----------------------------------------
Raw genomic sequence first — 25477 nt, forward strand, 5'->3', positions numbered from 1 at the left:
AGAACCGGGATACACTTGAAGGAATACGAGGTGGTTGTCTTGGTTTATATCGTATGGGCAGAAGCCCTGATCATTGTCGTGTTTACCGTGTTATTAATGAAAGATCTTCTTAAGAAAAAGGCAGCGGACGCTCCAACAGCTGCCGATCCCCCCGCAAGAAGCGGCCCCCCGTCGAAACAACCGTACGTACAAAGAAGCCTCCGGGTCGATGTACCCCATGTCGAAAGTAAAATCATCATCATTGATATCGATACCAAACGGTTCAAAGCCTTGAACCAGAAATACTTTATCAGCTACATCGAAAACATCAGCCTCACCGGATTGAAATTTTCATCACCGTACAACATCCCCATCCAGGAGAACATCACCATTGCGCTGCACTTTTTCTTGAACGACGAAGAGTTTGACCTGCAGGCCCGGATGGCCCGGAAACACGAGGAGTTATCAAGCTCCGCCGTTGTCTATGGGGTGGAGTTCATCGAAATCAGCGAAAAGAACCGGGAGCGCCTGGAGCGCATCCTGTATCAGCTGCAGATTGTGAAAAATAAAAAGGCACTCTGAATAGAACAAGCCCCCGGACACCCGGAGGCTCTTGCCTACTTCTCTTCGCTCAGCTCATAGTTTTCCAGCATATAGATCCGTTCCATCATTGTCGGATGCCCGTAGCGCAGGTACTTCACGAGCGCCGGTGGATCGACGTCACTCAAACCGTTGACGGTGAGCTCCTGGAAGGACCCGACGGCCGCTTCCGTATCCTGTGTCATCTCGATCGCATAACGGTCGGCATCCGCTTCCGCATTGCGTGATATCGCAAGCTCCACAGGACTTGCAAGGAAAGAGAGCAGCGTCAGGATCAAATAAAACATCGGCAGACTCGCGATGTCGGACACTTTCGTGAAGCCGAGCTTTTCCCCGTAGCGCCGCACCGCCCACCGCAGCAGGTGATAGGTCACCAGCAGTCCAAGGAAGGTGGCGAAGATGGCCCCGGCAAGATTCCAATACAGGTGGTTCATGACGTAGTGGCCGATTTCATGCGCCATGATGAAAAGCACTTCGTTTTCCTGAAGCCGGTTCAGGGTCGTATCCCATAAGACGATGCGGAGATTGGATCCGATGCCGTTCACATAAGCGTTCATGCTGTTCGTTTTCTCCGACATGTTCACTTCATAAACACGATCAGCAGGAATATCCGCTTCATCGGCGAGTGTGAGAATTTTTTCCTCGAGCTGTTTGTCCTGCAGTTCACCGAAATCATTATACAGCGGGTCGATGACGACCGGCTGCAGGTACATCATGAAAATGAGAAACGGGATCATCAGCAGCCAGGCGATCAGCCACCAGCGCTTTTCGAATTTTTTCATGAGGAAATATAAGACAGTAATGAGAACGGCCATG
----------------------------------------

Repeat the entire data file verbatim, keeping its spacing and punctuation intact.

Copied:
Raw genomic sequence first — 25477 nt, forward strand, 5'->3', positions numbered from 1 at the left:
AGAACCGGGATACACTTGAAGGAATACGAGGTGGTTGTCTTGGTTTATATCGTATGGGCAGAAGCCCTGATCATTGTCGTGTTTACCGTGTTATTAATGAAAGATCTTCTTAAGAAAAAGGCAGCGGACGCTCCAACAGCTGCCGATCCCCCCGCAAGAAGCGGCCCCCCGTCGAAACAACCGTACGTACAAAGAAGCCTCCGGGTCGATGTACCCCATGTCGAAAGTAAAATCATCATCATTGATATCGATACCAAACGGTTCAAAGCCTTGAACCAGAAATACTTTATCAGCTACATCGAAAACATCAGCCTCACCGGATTGAAATTTTCATCACCGTACAACATCCCCATCCAGGAGAACATCACCATTGCGCTGCACTTTTTCTTGAACGACGAAGAGTTTGACCTGCAGGCCCGGATGGCCCGGAAACACGAGGAGTTATCAAGCTCCGCCGTTGTCTATGGGGTGGAGTTCATCGAAATCAGCGAAAAGAACCGGGAGCGCCTGGAGCGCATCCTGTATCAGCTGCAGATTGTGAAAAATAAAAAGGCACTCTGAATAGAACAAGCCCCCGGACACCCGGAGGCTCTTGCCTACTTCTCTTCGCTCAGCTCATAGTTTTCCAGCATATAGATCCGTTCCATCATTGTCGGATGCCCGTAGCGCAGGTACTTCACGAGCGCCGGTGGATCGACGTCACTCAAACCGTTGACGGTGAGCTCCTGGAAGGACCCGACGGCCGCTTCCGTATCCTGTGTCATCTCGATCGCATAACGGTCGGCATCCGCTTCCGCATTGCGTGATATCGCAAGCTCCACAGGACTTGCAAGGAAAGAGAGCAGCGTCAGGATCAAATAAAACATCGGCAGACTCGCGATGTCGGACACTTTCGTGAAGCCGAGCTTTTCCCCGTAGCGCCGCACCGCCCACCGCAGCAGGTGATAGGTCACCAGCAGTCCAAGGAAGGTGGCGAAGATGGCCCCGGCAAGATTCCAATACAGGTGGTTCATGACGTAGTGGCCGATTTCATGCGCCATGATGAAAAGCACTTCGTTTTCCTGAAGCCGGTTCAGGGTCGTATCCCATAAGACGATGCGGAGATTGGATCCGATGCCGTTCACATAAGCGTTCATGCTGTTCGTTTTCTCCGACATGTTCACTTCATAAACACGATCAGCAGGAATATCCGCTTCATCGGCGAGTGTGAGAATTTTTTCCTCGAGCTGTTTGTCCTGCAGTTCACCGAAATCATTATACAGCGGGTCGATGACGACCGGCTGCAGGTACATCATGAAAATGAGAAACGGGATCATCAGCAGCCAGGCGATCAGCCACCAGCGCTTTTCGAATTTTTTCATGAGGAAATATAAGACAGTAATGAGAACGGCCATG